Table of Contents
So You Want to Be a Physicist: A 22 Part Guide
Full Chapter List - So You Want To Be A Physicist... Series
Part I: Early Physics Education in High schools
Part II: Surviving the First Year of College
Part III: Mathematical Preparations
Part IV: The Life of a Physics Major
Part V: Applying for Graduate School
Part VI: What to Expect from Graduate School Before You Get There
Part VII: The US Graduate School System
Part VIII: Alternative Careers for a Physics Grad
Part VIIIa: Entering Physics Graduate School From Another Major
Part IX: First years of Graduate School from Being a TA to the Graduate Exams
Part X: Choosing a Research area and an advisor
Part XI: Initiating Research Work
Part XII: Research work and The Lab Book
Part XIII: Publishing in a Physics Journal
Part XIV: Oral Presentations
Part XIII: Publishing in a Physics Journal (Addendum)
Part XIV: Oral Presentations – Addendum
Part XV – Writing Your Doctoral Thesis/Desertation
Part XVI – Your Thesis Defense
Part XVII – Getting a Job!
Part XVIII – Postdoctoral Position
Part XIX – Your Curriculum Vitae
Introduction: The motivation for creating the series
One of the most frequent questions we get in various physics forums and IRC physics channels (besides the annoying ”can anything travel faster than c?”) is the process and background of being a physics major. Often, we have students asking what are the requirements of obtaining a physics degree, and what can one do with such accomplishments.
I am hoping that, in a series of postings on this topic, we get to go over and demystify the whole process of what one can expect as a physics major in college, all the way to going through a Ph.D program, and even beyond that in the land of postdoctoral work and employment. This is not as easy as it sounds, especially considering the wide-ranging educational systems we have throughout the world. So in most cases, the perspective I will tend to have the most understanding with is the US educational system. This is where someone from another country can come in and contribute their experiences and wisdom.
What I hope to impart is not only what is known, as described in various brochures and guidelines from many schools, but also what is never told to the students. Most of these come from personal experience, things that I found myself saying ”Boy, I wish someone would have told me that earlier!”.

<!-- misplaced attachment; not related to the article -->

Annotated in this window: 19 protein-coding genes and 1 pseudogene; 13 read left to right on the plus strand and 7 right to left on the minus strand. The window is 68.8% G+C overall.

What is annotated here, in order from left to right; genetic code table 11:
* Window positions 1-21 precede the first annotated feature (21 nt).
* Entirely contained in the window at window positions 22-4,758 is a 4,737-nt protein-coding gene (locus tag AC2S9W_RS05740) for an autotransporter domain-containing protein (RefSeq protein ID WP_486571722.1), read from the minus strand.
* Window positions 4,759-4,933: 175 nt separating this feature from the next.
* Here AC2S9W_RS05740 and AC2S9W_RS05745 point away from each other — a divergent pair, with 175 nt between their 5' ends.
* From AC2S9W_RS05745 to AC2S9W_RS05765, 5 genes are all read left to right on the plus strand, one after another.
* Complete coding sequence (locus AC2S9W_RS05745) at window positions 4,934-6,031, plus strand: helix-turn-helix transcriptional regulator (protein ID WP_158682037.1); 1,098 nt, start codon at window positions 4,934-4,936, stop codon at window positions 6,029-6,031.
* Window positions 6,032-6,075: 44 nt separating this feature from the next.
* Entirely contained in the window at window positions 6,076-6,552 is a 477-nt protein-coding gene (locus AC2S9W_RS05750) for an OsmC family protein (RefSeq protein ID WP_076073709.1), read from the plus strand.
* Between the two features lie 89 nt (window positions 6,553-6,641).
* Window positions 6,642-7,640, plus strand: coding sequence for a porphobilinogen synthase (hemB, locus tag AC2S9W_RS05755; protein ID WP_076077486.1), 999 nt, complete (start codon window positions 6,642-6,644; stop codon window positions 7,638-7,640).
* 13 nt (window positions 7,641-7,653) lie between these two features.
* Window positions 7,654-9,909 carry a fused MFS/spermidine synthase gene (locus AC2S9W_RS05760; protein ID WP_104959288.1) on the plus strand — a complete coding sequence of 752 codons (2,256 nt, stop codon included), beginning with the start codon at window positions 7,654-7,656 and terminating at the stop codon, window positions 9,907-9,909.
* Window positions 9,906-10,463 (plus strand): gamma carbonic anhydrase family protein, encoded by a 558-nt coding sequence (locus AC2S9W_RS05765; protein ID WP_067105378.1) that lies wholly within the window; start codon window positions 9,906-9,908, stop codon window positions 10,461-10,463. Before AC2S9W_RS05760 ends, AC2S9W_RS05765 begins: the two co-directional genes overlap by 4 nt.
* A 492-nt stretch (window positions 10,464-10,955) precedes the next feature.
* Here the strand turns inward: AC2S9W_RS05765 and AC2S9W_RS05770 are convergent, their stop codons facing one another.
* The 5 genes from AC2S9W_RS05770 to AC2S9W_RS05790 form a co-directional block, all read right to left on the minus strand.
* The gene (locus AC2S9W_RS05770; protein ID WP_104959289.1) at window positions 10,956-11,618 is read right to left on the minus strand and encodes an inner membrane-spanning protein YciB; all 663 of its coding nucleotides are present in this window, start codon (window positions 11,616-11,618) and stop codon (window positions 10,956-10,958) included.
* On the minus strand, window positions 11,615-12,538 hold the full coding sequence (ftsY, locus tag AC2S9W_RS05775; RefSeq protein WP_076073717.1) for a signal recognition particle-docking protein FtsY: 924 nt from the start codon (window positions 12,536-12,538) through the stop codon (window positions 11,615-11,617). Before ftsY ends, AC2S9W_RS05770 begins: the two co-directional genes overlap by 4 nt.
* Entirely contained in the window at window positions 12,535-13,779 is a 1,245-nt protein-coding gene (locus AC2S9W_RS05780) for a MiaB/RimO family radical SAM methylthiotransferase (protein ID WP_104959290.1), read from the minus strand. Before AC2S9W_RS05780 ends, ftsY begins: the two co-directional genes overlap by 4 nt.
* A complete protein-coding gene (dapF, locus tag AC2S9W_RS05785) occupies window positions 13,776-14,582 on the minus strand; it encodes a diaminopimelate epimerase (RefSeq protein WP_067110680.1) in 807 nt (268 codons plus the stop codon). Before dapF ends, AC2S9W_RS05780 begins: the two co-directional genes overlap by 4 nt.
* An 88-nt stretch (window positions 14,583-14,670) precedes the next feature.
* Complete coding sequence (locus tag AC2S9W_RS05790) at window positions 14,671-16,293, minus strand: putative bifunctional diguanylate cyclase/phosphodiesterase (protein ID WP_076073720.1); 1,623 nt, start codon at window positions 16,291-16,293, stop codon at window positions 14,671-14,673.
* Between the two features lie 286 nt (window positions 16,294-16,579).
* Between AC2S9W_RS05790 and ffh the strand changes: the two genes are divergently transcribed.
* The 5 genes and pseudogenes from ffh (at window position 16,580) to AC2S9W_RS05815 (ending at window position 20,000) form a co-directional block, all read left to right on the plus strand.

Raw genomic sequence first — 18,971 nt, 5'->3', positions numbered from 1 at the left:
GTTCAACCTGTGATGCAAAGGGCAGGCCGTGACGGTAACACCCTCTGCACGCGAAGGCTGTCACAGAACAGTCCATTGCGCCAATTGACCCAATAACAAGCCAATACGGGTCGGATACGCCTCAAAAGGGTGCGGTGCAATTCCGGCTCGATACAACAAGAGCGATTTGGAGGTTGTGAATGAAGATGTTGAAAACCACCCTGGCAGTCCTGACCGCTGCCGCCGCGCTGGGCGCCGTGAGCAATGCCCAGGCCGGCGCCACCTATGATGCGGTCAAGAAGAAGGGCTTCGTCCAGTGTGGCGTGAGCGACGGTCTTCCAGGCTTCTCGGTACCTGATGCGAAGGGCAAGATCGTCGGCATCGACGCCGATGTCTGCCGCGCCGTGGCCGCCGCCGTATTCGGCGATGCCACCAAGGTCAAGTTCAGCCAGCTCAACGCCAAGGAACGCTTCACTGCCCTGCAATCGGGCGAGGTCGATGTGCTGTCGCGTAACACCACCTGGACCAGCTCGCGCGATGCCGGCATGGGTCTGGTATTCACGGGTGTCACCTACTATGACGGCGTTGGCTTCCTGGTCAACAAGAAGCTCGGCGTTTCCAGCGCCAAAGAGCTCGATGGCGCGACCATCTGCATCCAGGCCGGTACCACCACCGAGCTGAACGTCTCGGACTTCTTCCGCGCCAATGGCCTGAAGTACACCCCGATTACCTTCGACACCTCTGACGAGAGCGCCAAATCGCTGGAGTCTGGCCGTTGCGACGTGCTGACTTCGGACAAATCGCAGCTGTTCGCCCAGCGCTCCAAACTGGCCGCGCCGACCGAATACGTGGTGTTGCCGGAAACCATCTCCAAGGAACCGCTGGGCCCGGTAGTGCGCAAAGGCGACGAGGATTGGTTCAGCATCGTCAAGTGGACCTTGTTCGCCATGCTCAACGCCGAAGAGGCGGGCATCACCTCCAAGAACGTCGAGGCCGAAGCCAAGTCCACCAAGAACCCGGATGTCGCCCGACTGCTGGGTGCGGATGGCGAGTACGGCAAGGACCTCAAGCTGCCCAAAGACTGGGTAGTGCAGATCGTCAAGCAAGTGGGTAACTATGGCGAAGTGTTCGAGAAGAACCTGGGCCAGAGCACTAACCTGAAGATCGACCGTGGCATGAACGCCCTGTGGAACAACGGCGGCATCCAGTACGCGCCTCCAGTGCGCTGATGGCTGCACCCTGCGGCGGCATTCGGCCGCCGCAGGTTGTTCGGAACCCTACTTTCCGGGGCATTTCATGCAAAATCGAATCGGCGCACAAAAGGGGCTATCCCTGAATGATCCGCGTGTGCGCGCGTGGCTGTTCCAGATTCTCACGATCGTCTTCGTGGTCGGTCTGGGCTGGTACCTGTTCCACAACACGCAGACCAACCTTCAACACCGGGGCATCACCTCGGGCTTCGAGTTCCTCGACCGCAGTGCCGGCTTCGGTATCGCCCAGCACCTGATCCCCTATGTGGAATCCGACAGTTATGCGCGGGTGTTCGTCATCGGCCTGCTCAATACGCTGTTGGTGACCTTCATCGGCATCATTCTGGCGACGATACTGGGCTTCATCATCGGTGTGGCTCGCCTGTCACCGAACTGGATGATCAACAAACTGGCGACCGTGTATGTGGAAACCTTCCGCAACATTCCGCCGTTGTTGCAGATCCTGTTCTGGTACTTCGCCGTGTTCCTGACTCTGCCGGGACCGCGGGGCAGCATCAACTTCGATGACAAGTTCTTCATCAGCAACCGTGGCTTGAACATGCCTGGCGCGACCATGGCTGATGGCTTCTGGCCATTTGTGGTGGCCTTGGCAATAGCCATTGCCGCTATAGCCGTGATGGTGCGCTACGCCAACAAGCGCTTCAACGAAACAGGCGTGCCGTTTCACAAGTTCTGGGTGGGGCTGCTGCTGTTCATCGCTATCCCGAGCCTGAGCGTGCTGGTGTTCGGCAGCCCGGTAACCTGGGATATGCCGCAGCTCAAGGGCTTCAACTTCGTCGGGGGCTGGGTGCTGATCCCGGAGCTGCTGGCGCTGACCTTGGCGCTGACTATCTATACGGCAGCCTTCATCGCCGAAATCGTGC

As usual, feedback and questions are welcomed as this series progresses. Who knows, maybe after this, I may finally be inclined to compile all this into the book that I’ve always wanted to write! :)
Part I: Early Physics Education in High schools
Most of us have various reasons or impetus for wanting to go into this profession. I sometime liken it to wanting to be a priest (I have a bad joke to accompany that, but I won’t say it) – the calling towards it that somehow can’t be ignored. We all know that being a physicist would not make us filthy rich, but there is somehow an intrinsic satisfaction working in this field.
In this part of the series, I’d like to start at the beginning. No, not during conception, or while one is still in the womb (although it isn’t too late to read to a fetus about Newton’s Laws of motion). The preparation one makes while still in high school before proceeding to college can be important. The most important of which, in my opinion, is one’s mastery of basic mathematics. Typically, by the time someone enters college, there should already be a good command of algebra, trigonometry and geometry. Taking intro physics without a good command of these three is a recipe for disaster. In many cases, one also needs at least a semester’s worth of calculus if the intro physics class includes calculus.
Although this appears to be obvious, it isn’t. In my brief teaching experience at the freshman level (1st year students in a university in the US), I often found that many students struggled with their physics homework not because they did not understand the physics, but they could not do the mathematics. Of course, they then blamed the difficulty of physics for this without realizing that the physics course itself was not to be blamed. Interestingly enough, we often encounter similar situation on our IRC channel. Students coming in with physics problems are often stuck more with the mathematics.
So, adequate preparations in mathematics at the high school level is crucial. In the US, one can still catch up on the necessary basic mathematics even after enrolling in a university by taking which ever mathematics courses that one needs. However, this will mean delaying other physics courses till one has the necessary mathematics skill.
Are high school physics classes necessary? Definitely. It is always advantageous to have a flavor of the simple ideas of physics before hand. In the US, there is such a thing as AP Physics, where high school students get advanced physics lessons almost at the college level of intro physics. This can do nothing but add to one’s advantage.
Unfortunately, sometime these high school physics classes can backfire.
It is a sad reality that in many high school in the US, the physics classes are often taught badly, and often by someone without a physics degree. This has the negative effect of turning many students off this subject. Ask anyone who hates physics and chances are, they had a bad introduction to it in high school.
Next Chapter: Part II: Surviving the First Year of College
Accelerator physics, photocathodes, field-enhancement. tunneling spectroscopy, superconductivity